Jun 9, 2024 | Featured, Interviews

What drew you towards cinema in the first place? How did you decide to be a filmmaker?

While I’m not a purist (it’s all medium to me: film, digital, paint, ink, photo-chemistry, code…), what drew me to cinema was the physicality of film. I fell madly in love with the film object that you hold up to light so you see the discrete images the camera had captured, and to know that the moment is both held there as it is lost. Its permanence and transience. And I remain drawn to film’s body: the scratches, grain, and imperfections are old friends now. Film is both tactile and visual, it invites other senses by association, and we can share these sensations, impressions with others in a cinema or gallery.  

I can’t locate exactly how/when I decided to dedicate myself to artistic practice… Like it is for most artists, making art is a necessity for me. I do other things that I also like to do for money: teaching, graphic design, arts administration. And I’ve raised two children. For a few years I didn’t make artwork and I was miserable, it was then that I finally committed to being an artist. 

From where the idea for Cuentos de mi niñez came? How did you decide the formal approach and images of the film?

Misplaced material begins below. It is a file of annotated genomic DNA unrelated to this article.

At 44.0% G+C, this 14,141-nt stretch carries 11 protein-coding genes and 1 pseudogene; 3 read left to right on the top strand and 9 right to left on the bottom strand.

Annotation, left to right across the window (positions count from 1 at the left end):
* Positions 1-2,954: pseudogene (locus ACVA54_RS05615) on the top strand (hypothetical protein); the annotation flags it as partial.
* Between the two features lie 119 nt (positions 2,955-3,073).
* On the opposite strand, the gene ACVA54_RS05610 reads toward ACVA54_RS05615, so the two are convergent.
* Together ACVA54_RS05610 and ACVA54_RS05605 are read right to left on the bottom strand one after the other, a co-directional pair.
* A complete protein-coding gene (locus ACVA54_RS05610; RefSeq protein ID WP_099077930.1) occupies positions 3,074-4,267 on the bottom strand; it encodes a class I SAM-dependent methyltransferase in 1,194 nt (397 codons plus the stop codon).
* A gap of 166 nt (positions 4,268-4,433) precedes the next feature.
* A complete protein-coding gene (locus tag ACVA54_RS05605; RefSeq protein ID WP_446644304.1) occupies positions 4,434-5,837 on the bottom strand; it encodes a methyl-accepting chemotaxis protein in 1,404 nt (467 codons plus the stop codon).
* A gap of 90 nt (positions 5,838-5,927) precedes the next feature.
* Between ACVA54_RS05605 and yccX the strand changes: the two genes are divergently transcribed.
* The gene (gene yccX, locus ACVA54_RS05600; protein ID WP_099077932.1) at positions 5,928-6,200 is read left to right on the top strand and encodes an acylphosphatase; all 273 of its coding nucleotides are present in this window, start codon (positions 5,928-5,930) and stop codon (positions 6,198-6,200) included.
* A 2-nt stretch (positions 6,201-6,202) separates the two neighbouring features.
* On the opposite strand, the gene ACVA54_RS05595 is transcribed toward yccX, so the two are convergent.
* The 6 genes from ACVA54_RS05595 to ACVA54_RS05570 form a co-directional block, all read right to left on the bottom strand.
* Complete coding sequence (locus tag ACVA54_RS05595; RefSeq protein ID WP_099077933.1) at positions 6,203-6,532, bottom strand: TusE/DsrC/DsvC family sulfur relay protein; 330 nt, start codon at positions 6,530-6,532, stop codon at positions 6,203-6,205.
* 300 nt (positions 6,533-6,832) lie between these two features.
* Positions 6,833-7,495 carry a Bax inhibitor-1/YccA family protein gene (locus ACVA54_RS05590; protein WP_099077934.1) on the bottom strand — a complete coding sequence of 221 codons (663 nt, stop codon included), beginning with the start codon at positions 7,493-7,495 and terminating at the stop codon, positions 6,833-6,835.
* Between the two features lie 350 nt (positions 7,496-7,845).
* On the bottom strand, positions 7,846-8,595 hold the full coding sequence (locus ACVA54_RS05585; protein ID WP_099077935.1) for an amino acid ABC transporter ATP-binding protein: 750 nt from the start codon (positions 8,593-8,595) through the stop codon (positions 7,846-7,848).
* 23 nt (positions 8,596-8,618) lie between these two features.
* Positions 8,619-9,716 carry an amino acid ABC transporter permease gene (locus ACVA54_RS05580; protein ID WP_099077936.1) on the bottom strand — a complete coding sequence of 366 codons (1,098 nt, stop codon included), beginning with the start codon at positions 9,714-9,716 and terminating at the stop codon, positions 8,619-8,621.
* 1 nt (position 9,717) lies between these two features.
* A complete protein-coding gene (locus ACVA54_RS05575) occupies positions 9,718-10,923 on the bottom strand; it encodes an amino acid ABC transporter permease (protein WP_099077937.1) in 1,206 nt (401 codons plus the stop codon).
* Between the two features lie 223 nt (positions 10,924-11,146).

I made Cuentos in 1991 as an undergraduate student at Queen’s University, it was my thesis film. The process was intuitive. It was a story I needed to tell, I needed it to leave my body. I came to Canada as a refugee when I was six following the violent 1973 military coup in Chile that ousted elected president and socialist, Salvador Allende. This traumatic displacement – the experience of exile and its reckoning –left me with a sense of disquiet, never fully abated. I didn’t know this in my early 20’s, but this experience is integral to my artistic practice and how I see the world.

The Film Studies Department at Queen’s was relatively new in the late 1980’s and was a lovely, open-minded place to study. There was a practical component where we learned the conventions of filmmaking, but we weren’t pressured to use them. This freedom was a gift. We watched many Canadian and US experimental films. I was particularly drawn to artists like Joyce Weiland, Midi Onodera, Anne-Marie Fleming, Barbara Sternberg, Patricia Gruben, Trinh T Minh-ha and Maya Deren because they were women who made experimental personal, feminist, political works of art. The work of these artists gave me the courage to experiment.